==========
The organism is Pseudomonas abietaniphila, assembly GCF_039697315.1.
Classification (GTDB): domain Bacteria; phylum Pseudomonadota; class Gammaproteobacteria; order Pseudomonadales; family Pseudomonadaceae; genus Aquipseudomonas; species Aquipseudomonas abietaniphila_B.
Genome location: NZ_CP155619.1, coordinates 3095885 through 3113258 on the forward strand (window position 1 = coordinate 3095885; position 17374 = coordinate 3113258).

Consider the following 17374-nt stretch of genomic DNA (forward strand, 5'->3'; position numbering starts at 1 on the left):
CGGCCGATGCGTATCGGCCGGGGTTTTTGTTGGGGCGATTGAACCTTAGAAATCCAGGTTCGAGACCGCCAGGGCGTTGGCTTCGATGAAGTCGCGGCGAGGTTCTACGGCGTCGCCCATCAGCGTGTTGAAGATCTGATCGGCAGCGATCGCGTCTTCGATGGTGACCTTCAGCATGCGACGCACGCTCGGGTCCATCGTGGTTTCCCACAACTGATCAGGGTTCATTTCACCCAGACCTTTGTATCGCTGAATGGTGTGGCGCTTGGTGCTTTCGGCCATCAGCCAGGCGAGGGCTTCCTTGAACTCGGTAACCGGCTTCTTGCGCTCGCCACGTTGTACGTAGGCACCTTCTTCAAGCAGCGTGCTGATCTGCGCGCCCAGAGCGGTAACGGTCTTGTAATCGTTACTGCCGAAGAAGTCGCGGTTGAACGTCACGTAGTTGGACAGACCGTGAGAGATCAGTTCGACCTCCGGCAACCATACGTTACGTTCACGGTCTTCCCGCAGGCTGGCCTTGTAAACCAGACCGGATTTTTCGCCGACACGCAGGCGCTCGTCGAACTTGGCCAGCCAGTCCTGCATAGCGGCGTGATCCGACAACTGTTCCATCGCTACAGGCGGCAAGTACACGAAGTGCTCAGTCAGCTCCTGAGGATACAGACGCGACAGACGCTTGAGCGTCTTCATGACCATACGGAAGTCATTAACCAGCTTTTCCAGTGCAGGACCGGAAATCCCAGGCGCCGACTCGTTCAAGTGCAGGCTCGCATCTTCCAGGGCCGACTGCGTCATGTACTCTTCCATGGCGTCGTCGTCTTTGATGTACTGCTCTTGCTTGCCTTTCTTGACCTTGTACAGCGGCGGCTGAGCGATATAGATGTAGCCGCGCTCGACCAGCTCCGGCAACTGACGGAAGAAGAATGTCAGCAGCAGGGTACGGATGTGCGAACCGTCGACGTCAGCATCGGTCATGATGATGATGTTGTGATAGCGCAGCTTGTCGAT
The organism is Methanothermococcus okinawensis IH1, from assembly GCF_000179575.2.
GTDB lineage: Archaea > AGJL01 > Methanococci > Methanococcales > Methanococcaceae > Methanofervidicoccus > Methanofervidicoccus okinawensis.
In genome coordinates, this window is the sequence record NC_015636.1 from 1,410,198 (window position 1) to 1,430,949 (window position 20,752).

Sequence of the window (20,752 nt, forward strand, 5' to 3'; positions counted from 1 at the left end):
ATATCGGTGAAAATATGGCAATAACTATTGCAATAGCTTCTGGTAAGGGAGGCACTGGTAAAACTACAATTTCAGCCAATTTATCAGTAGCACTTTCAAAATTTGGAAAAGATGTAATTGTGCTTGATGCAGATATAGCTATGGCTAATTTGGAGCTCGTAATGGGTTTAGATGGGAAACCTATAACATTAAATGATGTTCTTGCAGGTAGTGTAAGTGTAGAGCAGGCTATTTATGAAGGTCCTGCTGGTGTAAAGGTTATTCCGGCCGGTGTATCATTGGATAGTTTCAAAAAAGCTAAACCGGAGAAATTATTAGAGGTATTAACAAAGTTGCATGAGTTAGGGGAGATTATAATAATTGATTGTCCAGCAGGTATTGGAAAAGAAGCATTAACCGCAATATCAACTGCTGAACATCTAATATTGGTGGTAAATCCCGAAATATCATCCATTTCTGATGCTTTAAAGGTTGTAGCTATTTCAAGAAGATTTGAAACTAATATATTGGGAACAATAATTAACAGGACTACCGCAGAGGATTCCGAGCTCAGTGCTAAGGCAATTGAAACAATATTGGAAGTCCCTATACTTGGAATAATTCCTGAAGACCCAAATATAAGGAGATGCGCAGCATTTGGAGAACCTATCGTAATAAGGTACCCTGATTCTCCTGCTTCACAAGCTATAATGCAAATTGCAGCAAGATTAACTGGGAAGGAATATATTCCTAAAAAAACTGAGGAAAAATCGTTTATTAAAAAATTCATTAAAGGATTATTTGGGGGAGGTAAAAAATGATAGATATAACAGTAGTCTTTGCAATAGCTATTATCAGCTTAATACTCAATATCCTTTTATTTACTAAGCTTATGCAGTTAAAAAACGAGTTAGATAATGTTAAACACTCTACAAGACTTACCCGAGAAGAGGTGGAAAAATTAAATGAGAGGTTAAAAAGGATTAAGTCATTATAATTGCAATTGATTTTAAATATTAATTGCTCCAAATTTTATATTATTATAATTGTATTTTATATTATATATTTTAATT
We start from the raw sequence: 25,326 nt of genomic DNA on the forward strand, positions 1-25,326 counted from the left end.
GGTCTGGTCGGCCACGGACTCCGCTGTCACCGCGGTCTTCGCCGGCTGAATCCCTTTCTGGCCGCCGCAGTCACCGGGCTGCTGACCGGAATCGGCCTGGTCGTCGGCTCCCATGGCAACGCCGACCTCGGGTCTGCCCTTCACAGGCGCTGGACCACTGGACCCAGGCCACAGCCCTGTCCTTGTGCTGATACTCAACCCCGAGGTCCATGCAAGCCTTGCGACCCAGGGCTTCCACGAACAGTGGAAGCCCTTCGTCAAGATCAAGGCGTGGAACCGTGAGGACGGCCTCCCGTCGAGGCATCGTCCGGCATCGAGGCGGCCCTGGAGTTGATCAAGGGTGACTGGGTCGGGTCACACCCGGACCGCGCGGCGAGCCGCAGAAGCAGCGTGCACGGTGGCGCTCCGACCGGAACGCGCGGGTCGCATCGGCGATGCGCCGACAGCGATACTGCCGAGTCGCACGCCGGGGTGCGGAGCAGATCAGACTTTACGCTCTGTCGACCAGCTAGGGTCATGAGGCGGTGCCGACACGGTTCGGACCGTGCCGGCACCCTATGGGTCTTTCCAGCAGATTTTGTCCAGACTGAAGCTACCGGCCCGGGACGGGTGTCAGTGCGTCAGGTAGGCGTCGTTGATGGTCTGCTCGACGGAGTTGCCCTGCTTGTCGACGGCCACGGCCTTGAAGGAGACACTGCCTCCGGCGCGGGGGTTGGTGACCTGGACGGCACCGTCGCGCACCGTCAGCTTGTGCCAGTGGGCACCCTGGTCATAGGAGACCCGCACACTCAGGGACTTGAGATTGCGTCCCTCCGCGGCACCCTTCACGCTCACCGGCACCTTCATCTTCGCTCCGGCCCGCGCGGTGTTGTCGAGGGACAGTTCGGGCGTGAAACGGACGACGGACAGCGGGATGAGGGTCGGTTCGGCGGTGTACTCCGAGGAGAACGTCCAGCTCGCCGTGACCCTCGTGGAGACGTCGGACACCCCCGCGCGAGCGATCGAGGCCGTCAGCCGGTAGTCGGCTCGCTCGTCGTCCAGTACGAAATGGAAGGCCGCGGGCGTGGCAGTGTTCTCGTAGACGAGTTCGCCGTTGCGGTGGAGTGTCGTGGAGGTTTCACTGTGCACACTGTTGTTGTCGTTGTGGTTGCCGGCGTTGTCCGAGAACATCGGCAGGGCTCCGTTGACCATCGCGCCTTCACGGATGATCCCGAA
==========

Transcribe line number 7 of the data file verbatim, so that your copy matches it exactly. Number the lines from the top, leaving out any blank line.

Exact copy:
GTDB lineage: Archaea > AGJL01 > Methanococci > Methanococcales > Methanococcaceae > Methanofervidicoccus > Methanofervidicoccus okinawensis.